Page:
In the movie “Smoke Signals,” the aunt of a newborn says to her sister, “Victor is a good name. It means he will win.”
An angel tells Joseph to name his baby Jesus, “for he will save his people from their sins” (Matthew 1:21 NRSV).
Hans Luder (or Luther) named his baby Martin because this baby was born on November 10, 1483, and baptized on November 11 — the feast day of St. Martin of Tours. If the baby had been baptized any earlier he might have been named after St. Leo the Great; a day later, St. Josaphat.
Luther himself put no stock in astrological considerations such as the time of one’s birth and chided his beloved friend Philip Melanchthon for considering it.
Besides, what’s in a name? Shakespeare famously asks, “That which we call a rose by any other name would smell as sweet” (Romeo and Juliet; II, ii, 1-2).
I believe that if Martin Luther had been born a day earlier and named Leo or a day later and named Josaphat the progress of history would not have changed much.
Perhaps Martin Luther King and his more famous son, Martin Luther King Jr., might have had different names (Josaphat Luther King Jr.?), but Martin Luther’s reformation of the church and Martin Luther King Jr.’s reformation of American (un)civil society would not have changed.
Martin Luther’s namesake saint was Martin of Tours. In this modern information age, you can read about him simply by selecting his name with your cursor and right clicking your mouse.
My software prompts, “Search Google for ‘Martin of Tours’?” I peeked at the entry in Wikipedia as well as Catholic Online. Martin of Tours also has an excellent entry in Philip Pfatteicher’s New Book of Festivals and Commemorations.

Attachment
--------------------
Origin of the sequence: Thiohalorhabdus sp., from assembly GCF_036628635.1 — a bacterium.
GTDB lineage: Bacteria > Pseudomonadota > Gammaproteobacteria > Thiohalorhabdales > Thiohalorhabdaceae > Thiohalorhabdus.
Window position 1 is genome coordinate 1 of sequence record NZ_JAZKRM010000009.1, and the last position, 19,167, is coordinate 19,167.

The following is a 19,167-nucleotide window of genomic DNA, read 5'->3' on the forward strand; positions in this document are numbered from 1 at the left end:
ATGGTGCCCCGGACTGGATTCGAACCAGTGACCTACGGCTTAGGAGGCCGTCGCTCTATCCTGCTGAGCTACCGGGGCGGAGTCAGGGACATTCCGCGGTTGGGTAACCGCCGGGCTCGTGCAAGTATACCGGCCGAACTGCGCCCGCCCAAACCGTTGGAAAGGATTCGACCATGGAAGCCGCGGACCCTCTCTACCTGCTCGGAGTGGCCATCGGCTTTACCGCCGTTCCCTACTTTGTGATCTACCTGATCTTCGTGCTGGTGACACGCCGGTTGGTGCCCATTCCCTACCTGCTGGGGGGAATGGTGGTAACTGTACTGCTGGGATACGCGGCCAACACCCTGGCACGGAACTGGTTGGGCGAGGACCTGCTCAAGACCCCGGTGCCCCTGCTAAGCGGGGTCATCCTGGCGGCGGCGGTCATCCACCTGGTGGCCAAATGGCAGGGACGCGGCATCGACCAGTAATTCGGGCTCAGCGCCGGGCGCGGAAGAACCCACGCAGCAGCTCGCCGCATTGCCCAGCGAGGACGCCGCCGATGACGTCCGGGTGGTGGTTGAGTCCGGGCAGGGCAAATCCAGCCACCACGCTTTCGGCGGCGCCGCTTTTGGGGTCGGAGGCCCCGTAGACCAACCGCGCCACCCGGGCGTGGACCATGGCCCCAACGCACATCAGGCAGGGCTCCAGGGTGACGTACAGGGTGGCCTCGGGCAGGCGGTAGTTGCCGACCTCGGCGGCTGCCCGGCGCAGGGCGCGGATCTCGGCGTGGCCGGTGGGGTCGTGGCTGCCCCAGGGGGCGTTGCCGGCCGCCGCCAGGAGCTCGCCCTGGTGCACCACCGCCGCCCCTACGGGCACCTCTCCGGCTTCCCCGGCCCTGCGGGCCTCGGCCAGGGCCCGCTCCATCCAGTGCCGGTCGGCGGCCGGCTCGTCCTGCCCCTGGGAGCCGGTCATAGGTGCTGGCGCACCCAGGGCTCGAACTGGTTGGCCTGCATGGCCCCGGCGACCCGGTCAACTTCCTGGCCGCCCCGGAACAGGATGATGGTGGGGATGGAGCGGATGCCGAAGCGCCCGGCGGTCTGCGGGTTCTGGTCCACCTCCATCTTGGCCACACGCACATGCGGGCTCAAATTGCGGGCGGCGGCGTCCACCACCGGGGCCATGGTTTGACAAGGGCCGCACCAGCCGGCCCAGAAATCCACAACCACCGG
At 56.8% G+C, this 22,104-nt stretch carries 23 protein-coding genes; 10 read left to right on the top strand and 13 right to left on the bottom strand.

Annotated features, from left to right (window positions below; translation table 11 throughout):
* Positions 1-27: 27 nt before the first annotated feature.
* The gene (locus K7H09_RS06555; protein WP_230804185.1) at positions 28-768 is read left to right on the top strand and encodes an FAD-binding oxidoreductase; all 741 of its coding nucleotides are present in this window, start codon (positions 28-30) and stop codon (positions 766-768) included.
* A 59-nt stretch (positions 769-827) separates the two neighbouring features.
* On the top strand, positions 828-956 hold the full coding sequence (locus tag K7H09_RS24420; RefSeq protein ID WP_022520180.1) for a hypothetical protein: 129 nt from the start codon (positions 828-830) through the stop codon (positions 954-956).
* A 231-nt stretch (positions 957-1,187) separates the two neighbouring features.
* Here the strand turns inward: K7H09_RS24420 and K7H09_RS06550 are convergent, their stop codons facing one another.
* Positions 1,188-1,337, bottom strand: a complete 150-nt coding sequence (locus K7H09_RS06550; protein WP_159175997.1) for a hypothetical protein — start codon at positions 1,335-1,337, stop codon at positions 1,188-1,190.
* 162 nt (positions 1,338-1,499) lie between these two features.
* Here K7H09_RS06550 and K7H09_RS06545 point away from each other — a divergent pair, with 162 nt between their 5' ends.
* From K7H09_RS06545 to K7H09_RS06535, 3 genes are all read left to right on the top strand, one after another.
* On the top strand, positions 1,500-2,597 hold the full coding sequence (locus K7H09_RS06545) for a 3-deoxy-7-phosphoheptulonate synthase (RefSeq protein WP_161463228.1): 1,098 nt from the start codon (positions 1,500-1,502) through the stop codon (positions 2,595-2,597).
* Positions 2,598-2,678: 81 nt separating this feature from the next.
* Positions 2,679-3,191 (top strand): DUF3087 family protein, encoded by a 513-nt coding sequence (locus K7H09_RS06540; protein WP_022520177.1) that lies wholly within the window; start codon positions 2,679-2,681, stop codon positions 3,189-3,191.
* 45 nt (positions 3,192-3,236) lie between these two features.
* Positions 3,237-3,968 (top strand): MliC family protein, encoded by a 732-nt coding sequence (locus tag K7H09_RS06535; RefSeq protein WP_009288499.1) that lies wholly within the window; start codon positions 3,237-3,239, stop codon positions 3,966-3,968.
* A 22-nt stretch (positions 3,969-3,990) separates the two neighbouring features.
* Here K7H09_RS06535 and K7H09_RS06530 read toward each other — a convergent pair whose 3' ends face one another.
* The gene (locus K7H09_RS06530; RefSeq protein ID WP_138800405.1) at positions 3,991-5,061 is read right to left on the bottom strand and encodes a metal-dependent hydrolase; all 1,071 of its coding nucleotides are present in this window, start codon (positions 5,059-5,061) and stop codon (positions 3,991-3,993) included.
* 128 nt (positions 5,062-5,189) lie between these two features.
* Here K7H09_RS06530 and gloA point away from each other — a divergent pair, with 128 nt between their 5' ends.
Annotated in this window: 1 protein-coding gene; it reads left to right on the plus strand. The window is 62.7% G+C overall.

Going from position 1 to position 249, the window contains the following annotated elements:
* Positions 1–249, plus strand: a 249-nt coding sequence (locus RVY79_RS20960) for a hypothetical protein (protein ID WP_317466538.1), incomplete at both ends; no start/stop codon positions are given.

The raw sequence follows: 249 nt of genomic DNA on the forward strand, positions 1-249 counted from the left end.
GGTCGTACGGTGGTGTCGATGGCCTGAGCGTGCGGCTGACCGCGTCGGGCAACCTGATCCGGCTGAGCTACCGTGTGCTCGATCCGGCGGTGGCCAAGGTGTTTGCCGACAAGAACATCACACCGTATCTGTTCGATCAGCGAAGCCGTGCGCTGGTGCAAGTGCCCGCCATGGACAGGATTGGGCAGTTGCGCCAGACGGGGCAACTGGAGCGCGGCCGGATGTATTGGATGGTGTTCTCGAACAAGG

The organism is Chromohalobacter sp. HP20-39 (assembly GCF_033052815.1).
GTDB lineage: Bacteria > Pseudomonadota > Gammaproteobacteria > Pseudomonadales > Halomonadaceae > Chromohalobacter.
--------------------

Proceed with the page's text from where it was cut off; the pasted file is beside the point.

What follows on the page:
Martin of Tours was born in 315 or 316 in what is now recognized as modern-day Hungary.
In the fourth century it was still part of the Roman Empire. Indeed, Martin’s father was a Roman legionnaire. Eventually Martin left Roman paganism and became a Christian.
He was baptized when he was 18 years old. He was a very compassionate person and very concerned for the well-being of the poor.
Martin became bishop of Tours (France). Most of his work was focused on increasing the spread of the Christian faith among the local rural population whom he visited and organized.
Through the ages, and perhaps in tribute to this humble man, Martin of Tours, many parents have named their children after him — even girls: Martina. Or, perhaps like Hans Luther, they were only given the name of the saint closest to their birthday.
Over the centuries other Martins have been canonized (recognized as saints) by the Roman Catholic Church.
St. Martin, Bishop of Tongres (France) died around the year 350.
St. Martin of Dumio (c. 520-580) was an archbishop in Portugal.
St. Martin of Vertou (527-601) was a hermit and abbot in the region of Brittany, France.
St. Martin I was elected pope in 649 and died in exile.
St. Martin of Arades heard the confessions of Charles Martel. He died in 726.
St. Martin was a seventh century founding abbot, along with St. Willigood, of the Benedictine order.
St. Martin of Leon (c. 1130-January 12, 1203) was an Augustinian like Martin Luther.